type of buildings (e.g., commercial or residential) that may be erected and the population
density. Applied primarily to urban areas, it is accomplished by dividing land area into
zoning districts, each having specific conditions under which land and buildings may be
legally developed and used. In combination with other city-planning techniques, zoning
is a major instrument for gaining greater physical order in cities (“zoning”, Encyclopedia
Britannica Online, 2010).

Given zoning’s responsibility and power to legislate based on what is seen as best for
residents’ health (Davis, 2008; Goston, 2007; Mair et al., 2005a; Mair et al., 2005b), some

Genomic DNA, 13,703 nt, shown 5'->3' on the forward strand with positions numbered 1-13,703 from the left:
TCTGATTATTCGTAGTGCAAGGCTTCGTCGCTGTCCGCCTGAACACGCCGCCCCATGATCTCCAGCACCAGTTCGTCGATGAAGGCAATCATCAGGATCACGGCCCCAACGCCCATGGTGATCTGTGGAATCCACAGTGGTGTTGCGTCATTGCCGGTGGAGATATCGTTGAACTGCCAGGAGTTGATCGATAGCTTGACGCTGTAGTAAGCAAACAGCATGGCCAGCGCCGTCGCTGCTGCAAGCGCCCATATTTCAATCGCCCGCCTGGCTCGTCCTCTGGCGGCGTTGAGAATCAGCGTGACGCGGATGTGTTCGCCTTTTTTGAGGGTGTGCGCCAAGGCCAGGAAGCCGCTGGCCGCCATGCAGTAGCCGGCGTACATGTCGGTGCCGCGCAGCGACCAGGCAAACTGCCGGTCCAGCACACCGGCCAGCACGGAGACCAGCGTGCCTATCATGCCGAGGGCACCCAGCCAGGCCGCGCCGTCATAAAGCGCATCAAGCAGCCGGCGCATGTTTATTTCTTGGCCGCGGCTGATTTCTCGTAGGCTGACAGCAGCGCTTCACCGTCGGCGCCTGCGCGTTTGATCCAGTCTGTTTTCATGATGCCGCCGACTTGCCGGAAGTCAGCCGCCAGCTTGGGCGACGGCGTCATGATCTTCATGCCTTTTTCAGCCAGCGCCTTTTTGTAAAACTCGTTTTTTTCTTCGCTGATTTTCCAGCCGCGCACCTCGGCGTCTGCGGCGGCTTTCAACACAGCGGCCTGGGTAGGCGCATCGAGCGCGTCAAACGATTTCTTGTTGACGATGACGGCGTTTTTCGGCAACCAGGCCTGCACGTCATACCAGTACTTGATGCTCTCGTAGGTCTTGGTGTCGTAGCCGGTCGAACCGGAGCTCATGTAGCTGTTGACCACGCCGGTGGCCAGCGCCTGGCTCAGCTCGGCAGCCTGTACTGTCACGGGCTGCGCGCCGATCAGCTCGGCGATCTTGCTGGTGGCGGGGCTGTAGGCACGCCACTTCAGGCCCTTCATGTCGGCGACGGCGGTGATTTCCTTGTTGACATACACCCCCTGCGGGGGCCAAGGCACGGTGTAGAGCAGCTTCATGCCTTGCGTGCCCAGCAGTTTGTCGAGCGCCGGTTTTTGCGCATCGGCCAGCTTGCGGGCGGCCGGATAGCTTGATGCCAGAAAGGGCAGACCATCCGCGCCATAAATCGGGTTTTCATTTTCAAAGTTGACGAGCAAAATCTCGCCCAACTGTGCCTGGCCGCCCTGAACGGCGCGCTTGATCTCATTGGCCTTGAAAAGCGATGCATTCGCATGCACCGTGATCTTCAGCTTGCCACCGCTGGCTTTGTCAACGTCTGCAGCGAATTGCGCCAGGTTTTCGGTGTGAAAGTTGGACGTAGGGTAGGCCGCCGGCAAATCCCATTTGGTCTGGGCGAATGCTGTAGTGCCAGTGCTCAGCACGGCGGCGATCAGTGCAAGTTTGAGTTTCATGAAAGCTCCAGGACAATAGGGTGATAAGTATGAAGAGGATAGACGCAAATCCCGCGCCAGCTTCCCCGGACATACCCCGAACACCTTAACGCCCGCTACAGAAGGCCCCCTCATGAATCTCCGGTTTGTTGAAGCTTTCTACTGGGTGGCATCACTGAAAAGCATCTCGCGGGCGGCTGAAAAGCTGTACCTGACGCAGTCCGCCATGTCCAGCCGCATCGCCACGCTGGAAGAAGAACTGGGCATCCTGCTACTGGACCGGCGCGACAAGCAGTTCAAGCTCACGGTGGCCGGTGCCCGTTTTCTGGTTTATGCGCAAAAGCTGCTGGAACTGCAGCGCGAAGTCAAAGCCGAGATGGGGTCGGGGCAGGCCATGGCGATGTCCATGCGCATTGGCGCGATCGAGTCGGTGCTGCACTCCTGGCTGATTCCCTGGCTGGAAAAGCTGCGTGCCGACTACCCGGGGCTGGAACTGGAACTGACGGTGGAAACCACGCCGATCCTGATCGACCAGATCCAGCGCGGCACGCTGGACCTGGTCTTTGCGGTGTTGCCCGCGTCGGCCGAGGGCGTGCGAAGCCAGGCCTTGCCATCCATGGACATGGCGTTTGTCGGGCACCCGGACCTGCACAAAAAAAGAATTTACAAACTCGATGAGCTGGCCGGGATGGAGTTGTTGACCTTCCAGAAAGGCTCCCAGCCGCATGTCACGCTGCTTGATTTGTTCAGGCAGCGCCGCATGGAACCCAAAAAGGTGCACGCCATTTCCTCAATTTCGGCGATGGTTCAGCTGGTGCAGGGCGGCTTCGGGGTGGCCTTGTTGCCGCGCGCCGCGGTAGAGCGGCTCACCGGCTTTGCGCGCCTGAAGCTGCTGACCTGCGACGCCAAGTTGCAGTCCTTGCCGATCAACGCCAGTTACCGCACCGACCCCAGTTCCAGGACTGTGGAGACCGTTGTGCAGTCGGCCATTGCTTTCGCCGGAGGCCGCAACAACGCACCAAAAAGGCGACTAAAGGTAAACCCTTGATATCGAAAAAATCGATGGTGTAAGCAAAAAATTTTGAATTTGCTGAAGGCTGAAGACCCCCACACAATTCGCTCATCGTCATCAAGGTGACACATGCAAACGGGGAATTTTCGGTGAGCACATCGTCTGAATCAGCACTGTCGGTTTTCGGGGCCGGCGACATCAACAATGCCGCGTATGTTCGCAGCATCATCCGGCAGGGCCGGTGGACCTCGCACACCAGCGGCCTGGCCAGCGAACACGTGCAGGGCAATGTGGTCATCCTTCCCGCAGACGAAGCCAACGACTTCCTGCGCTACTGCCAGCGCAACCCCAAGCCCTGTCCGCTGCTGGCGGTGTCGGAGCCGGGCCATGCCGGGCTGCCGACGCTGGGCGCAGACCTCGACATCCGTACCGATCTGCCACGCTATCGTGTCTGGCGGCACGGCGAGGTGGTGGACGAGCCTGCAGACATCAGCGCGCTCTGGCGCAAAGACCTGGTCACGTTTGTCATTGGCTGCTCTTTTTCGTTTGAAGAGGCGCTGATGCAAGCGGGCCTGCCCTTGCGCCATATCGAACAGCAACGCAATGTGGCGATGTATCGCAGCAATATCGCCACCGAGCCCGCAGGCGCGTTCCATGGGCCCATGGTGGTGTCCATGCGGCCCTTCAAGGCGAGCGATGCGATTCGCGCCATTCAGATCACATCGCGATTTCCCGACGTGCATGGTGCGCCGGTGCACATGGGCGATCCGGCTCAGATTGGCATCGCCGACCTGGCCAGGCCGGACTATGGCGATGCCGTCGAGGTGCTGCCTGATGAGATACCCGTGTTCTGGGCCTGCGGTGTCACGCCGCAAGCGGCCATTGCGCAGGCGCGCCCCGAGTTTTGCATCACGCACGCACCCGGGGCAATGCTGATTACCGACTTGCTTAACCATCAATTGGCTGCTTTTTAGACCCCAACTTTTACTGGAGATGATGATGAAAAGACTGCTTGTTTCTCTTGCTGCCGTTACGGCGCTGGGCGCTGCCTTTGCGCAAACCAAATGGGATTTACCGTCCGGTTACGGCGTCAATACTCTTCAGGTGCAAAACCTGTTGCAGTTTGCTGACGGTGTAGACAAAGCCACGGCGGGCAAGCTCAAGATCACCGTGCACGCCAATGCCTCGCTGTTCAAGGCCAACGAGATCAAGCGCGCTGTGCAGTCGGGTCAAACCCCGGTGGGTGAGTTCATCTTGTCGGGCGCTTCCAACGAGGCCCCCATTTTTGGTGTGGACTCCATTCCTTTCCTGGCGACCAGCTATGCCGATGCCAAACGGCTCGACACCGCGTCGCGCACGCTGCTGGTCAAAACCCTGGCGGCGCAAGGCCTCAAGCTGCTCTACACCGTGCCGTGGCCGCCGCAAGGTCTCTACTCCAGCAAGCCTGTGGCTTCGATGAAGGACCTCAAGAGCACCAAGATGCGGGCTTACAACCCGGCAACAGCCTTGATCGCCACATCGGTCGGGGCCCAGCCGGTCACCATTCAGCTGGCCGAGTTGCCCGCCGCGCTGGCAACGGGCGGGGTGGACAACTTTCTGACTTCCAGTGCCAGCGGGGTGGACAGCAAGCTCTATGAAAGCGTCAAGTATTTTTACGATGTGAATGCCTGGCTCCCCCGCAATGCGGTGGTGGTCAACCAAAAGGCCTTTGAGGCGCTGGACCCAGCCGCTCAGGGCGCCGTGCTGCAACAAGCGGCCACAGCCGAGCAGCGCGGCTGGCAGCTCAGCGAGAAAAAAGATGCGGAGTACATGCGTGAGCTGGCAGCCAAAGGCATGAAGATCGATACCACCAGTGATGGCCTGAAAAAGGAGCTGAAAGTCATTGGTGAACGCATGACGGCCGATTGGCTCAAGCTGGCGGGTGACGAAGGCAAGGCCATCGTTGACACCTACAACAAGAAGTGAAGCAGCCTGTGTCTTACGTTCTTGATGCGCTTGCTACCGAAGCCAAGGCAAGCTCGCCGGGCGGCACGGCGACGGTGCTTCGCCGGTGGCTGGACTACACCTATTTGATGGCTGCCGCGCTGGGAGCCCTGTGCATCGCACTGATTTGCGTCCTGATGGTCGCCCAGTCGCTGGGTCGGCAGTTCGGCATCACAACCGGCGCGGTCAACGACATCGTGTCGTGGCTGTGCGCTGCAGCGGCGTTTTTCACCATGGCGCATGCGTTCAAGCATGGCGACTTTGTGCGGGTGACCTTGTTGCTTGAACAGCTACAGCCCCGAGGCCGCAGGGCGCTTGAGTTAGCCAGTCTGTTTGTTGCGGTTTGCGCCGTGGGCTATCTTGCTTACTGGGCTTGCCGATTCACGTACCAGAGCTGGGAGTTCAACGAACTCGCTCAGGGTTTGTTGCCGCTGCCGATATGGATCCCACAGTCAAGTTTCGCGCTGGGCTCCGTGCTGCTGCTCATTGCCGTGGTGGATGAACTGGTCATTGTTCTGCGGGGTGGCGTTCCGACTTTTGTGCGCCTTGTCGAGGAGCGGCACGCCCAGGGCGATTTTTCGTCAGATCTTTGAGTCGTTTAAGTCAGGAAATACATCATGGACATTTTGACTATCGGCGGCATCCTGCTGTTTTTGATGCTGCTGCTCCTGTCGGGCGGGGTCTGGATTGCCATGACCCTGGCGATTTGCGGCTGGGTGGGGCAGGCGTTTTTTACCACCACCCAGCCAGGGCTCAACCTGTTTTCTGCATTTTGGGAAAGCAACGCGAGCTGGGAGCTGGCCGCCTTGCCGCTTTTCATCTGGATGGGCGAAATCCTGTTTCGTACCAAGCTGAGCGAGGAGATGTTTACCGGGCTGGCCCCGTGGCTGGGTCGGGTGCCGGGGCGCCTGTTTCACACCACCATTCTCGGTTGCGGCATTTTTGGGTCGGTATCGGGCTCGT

municipalities have begun enacting zoning restrictions on fast-food businesses. For example, in
2008, legislation was passed in South Los Angeles, California, banning the building of new fastfood
establishments for a given period of time (Kurutz, 2008). In essence, these municipalities
are proposing an environmental design approach to curtailing intake of fast-food by limiting
accessibility and supporting the physical health of residents.

In 2004, Lehman and Geller described environmental design as an antecedent manipulation
which changes behavior by introducing particular stimuli into, or removing particular stimuli
from, an environment. For example, in 1980 Geller, Brasted, and Mann demonstrated that
aesthetically pleasing waste receptacles placed in convenient areas decreased littering and
increased litter pick up (as cited in Lehman & Geller). Essentially, this was an intervention based
on established discriminative stimuli. Given an occasion upon which a particular behavior would